- David Schoenfield of ESPN.com looks at Hall of Fame balloting in terms of how stingy voters have been over time.
- Farewell, Don Mueller.
What you will, my friends. A bonny 2012 to the lot of you …
Being second to Rickey Henderson is anything but a crime, but if it weren’t for Henderson, you might call Raines baseball’s ultimate table-setter in the post-segregation era — more than Lou Brock, Maury Wills or anyone else. Raines reached base 3,977 times (44th all-time) with a .385 on-base percentage over 23 years — and that’s combined with being fifth in stolen bases and second in stolen-base percentage.
Raines scores high in terms of both peak value and longevity. In Wins Above Replacement, according to Fangraphs, Raines is the 84th-best position player in history — the 10 names immediately after his are Joe Torre, Barry Larkin, Mark McGwire, Craig Biggio, Ozzie Smith, Zack Wheat, Edgar Martinez, Lou Boudreau, Billy Williams and Pee Wee Reese.
For comparison, just to take a couple of other one-time Dodgers whom many believe should be in the Hall, Mike Piazza is 106th and Gil Hodges is 219th.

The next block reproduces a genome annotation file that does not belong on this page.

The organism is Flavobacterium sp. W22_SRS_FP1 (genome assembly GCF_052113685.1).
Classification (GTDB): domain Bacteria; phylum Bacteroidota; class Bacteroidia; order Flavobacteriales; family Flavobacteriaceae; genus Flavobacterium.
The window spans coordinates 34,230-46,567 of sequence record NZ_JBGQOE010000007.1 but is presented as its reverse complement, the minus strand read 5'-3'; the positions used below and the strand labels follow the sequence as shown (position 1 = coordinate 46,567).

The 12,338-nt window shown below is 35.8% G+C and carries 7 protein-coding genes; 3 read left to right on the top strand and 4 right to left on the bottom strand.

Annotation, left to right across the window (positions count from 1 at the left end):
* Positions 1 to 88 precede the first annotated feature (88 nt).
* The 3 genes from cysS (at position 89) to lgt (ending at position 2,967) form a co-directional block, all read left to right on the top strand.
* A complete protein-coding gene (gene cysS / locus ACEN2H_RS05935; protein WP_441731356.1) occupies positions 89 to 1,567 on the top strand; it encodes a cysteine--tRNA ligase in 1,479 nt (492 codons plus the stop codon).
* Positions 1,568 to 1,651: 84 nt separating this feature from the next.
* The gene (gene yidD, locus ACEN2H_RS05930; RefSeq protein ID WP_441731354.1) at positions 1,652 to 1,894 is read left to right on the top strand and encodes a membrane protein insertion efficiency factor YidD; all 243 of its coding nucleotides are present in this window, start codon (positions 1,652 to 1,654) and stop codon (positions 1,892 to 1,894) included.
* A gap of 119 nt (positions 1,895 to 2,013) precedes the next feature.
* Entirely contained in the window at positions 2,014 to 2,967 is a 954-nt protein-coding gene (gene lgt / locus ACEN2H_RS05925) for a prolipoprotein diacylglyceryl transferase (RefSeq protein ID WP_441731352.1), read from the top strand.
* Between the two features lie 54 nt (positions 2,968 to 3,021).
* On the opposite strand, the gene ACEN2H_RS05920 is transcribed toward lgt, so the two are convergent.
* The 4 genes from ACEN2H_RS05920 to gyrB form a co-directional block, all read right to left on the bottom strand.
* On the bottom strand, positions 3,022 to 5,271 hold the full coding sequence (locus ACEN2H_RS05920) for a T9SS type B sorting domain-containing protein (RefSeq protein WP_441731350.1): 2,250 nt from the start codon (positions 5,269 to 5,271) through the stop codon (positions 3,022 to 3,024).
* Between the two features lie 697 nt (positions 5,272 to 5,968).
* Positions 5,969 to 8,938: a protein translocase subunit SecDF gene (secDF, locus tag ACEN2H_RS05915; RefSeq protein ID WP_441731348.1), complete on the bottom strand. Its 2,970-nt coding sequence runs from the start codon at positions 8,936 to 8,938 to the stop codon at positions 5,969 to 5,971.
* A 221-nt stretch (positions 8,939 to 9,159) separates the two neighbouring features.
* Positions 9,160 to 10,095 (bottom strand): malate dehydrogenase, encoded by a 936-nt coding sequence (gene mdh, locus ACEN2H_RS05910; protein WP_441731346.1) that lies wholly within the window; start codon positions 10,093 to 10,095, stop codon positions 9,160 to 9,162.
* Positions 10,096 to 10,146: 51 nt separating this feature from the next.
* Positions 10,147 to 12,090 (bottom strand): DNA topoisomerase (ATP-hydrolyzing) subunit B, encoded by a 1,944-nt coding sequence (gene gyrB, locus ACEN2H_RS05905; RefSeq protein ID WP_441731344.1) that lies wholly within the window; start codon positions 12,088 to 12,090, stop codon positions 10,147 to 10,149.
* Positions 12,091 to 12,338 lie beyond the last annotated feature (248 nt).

“Any time we compare Raines to a reasonable group of Hall of Famers, we always end up with the same thing: Raines is just like them,” Tom Tango wrote at the conclusion of a long analysis piece on Raines for the Hardball Times a few years ago, a piece that remains worth your time. “If you have a group of players worthy of the Hall, and an individual player compares very favorably to that group, you have a Hall-worthy player by definition. That is what Tim Raines is: the definition of a Hall of Famer. Whether Raines is compared to the best of the best leadoff hitters or the best No. 3 hitters or the best players of his era, he stands among them. And they stand in the Hall of Fame.
Alex Gallardo/APChad Billingsley (48)
Presenting the final entry in the Remembering 2011 series …